Medicare Part B Spending on Clinical Diagnostic Laboratory Tests in 2022
In 2022, Medicare Part B spending on clinical diagnostic laboratory tests (lab tests) decreased by 10 percent from lab test spending in 2021. Medicare Part B spending on lab tests has experienced an upward trend since 2014, the first year OIG began this series of annual analysis required by the Protecting Access to Medicare Act of 2014 (PAMA). Because payment rates for individual lab tests did not change in 2021 and 2022, changes in spending were primarily driven by changes in the volume of tests. Decreases in spending and volume occurred for most, but not all, individual lab tests and for each category of lab tests—COVID-19 tests; genetic tests; and chemistry and other tests. Our data snapshot contains no recommendations.
WHY WE DID THIS STUDY
To help control lab test spending, PAMA required that Medicare Part B payment rates align with rates paid by private payors. From 2018 through 2020, the Centers for Medicare and Medicaid Services (CMS) implemented new Medicare Part B lab test payment rates. From 2021 through 2023, changes in legislation have delayed any rate changes; the next payment rate changes are scheduled for January 1, 2026. Since 2014, OIG has been reporting on lab test spending in Medicare Part B as mandated by PAMA.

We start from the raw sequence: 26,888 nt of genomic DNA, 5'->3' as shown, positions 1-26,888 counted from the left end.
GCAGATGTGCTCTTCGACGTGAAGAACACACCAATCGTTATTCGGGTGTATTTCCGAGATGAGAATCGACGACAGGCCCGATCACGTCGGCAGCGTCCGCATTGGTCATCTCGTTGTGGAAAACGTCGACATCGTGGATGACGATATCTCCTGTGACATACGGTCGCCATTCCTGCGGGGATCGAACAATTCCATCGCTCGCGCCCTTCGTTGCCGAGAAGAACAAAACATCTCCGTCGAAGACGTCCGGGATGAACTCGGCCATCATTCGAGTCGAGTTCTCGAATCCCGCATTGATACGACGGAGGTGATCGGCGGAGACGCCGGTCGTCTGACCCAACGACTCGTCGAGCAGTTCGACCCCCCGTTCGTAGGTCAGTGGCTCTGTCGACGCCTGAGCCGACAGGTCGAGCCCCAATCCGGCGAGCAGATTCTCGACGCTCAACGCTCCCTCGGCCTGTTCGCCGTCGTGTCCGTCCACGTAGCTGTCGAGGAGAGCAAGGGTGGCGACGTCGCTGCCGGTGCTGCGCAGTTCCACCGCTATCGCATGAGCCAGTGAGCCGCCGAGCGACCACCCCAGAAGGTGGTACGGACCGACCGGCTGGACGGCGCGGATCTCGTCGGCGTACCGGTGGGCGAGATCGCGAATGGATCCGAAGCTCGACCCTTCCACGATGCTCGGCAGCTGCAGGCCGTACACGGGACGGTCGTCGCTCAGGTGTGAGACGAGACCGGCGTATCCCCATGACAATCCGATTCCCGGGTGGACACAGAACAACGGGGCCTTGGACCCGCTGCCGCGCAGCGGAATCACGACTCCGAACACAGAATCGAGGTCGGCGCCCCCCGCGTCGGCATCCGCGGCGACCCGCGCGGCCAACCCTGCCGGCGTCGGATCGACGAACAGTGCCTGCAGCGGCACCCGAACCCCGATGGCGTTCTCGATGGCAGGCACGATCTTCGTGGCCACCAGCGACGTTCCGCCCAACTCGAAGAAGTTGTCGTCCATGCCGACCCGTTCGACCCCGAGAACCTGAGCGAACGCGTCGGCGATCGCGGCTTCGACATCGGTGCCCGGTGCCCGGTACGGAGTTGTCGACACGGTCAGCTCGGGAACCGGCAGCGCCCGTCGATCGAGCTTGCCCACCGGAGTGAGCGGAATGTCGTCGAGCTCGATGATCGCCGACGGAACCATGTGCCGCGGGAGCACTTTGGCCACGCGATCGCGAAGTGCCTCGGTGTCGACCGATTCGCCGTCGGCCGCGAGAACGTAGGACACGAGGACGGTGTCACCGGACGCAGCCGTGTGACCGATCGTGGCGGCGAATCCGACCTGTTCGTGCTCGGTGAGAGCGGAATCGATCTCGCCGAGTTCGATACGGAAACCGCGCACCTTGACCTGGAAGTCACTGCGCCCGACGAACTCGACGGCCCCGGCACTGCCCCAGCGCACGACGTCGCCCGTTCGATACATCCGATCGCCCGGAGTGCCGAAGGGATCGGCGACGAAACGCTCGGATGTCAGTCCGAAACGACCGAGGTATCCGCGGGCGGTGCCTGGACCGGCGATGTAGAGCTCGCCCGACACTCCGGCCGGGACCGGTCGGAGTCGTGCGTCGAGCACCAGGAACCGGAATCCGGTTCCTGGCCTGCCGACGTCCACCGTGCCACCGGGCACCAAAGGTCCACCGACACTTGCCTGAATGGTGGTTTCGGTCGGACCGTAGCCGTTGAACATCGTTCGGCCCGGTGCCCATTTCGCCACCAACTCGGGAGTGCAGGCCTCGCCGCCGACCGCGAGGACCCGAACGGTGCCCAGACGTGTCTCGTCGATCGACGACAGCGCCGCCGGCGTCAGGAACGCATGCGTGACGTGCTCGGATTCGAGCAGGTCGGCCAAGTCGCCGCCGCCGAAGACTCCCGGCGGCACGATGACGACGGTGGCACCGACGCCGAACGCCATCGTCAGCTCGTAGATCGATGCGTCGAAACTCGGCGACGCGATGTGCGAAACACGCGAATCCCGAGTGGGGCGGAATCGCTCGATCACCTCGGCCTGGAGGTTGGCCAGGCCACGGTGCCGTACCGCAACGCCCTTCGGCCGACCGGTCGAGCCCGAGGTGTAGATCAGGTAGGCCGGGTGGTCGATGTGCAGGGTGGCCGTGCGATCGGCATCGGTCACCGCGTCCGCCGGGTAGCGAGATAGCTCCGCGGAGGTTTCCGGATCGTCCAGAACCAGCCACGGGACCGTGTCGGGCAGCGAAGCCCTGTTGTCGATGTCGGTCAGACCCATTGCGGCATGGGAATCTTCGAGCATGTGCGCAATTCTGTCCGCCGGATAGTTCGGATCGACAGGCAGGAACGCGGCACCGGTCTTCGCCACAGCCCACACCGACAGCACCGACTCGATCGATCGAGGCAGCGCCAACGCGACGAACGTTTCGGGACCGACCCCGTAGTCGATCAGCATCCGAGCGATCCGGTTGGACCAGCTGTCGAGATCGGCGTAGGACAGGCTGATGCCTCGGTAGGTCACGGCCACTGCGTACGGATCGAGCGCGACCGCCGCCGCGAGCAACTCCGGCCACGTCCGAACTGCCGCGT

WHAT OIG DID
In this report, we analyzed Medicare Part B claims data for lab tests paid for by CMS under the Clinical Laboratory Fee Schedule in 2022. We identified key statistics and trends for total Medicare spending on lab tests, including the top 25 lab tests on the basis of total spending.
This report may be subject to section 5274 of the National Defense Authorization Act Fiscal Year 2023, 117 Pub. L. 263.